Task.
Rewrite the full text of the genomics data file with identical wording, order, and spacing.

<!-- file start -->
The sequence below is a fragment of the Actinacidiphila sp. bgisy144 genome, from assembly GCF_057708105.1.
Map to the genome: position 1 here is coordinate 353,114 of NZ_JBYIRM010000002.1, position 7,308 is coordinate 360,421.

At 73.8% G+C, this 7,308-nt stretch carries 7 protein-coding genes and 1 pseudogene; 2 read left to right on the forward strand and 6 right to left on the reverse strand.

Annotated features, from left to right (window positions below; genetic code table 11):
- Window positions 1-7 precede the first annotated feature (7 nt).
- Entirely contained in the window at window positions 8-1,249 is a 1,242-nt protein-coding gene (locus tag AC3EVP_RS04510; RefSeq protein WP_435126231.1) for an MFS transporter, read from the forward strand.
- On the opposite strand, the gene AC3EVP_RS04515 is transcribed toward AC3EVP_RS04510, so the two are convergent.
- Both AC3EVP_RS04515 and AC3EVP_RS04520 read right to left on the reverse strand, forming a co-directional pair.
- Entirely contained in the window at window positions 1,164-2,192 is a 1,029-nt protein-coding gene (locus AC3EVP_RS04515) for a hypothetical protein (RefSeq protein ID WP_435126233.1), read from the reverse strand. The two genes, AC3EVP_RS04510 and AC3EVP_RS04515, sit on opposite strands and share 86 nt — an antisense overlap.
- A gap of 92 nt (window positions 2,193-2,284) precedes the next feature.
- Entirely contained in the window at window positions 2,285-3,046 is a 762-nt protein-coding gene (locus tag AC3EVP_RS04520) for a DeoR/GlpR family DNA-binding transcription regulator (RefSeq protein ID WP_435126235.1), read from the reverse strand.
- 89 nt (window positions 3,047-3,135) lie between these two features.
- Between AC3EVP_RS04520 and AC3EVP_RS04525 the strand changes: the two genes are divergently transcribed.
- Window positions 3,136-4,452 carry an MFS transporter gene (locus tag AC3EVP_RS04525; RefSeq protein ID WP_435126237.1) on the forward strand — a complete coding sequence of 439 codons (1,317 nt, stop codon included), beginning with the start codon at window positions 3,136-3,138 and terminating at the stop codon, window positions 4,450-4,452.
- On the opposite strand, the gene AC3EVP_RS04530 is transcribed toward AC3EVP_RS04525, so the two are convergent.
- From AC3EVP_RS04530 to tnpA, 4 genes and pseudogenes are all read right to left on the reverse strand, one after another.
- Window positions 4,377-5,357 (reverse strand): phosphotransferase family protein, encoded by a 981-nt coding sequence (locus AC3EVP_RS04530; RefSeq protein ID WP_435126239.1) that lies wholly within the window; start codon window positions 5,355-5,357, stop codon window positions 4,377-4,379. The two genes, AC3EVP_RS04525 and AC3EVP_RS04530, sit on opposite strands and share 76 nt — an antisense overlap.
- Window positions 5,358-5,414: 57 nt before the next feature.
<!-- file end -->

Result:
The sequence below is a fragment of the Actinacidiphila sp. bgisy144 genome, from assembly GCF_057708105.1.
Map to the genome: position 1 here is coordinate 353,114 of NZ_JBYIRM010000002.1, position 7,308 is coordinate 360,421.

At 73.8% G+C, this 7,308-nt stretch carries 7 protein-coding genes and 1 pseudogene; 2 read left to right on the forward strand and 6 right to left on the reverse strand.

Annotated features, from left to right (window positions below; genetic code table 11):
- Window positions 1-7 precede the first annotated feature (7 nt).
- Entirely contained in the window at window positions 8-1,249 is a 1,242-nt protein-coding gene (locus tag AC3EVP_RS04510; RefSeq protein WP_435126231.1) for an MFS transporter, read from the forward strand.
- On the opposite strand, the gene AC3EVP_RS04515 is transcribed toward AC3EVP_RS04510, so the two are convergent.
- Both AC3EVP_RS04515 and AC3EVP_RS04520 read right to left on the reverse strand, forming a co-directional pair.
- Entirely contained in the window at window positions 1,164-2,192 is a 1,029-nt protein-coding gene (locus AC3EVP_RS04515) for a hypothetical protein (RefSeq protein ID WP_435126233.1), read from the reverse strand. The two genes, AC3EVP_RS04510 and AC3EVP_RS04515, sit on opposite strands and share 86 nt — an antisense overlap.
- A gap of 92 nt (window positions 2,193-2,284) precedes the next feature.
- Entirely contained in the window at window positions 2,285-3,046 is a 762-nt protein-coding gene (locus tag AC3EVP_RS04520) for a DeoR/GlpR family DNA-binding transcription regulator (RefSeq protein ID WP_435126235.1), read from the reverse strand.
- 89 nt (window positions 3,047-3,135) lie between these two features.
- Between AC3EVP_RS04520 and AC3EVP_RS04525 the strand changes: the two genes are divergently transcribed.
- Window positions 3,136-4,452 carry an MFS transporter gene (locus tag AC3EVP_RS04525; RefSeq protein ID WP_435126237.1) on the forward strand — a complete coding sequence of 439 codons (1,317 nt, stop codon included), beginning with the start codon at window positions 3,136-3,138 and terminating at the stop codon, window positions 4,450-4,452.
- On the opposite strand, the gene AC3EVP_RS04530 is transcribed toward AC3EVP_RS04525, so the two are convergent.
- From AC3EVP_RS04530 to tnpA, 4 genes and pseudogenes are all read right to left on the reverse strand, one after another.
- Window positions 4,377-5,357 (reverse strand): phosphotransferase family protein, encoded by a 981-nt coding sequence (locus AC3EVP_RS04530; RefSeq protein ID WP_435126239.1) that lies wholly within the window; start codon window positions 5,355-5,357, stop codon window positions 4,377-4,379. The two genes, AC3EVP_RS04525 and AC3EVP_RS04530, sit on opposite strands and share 76 nt — an antisense overlap.
- Window positions 5,358-5,414: 57 nt before the next feature.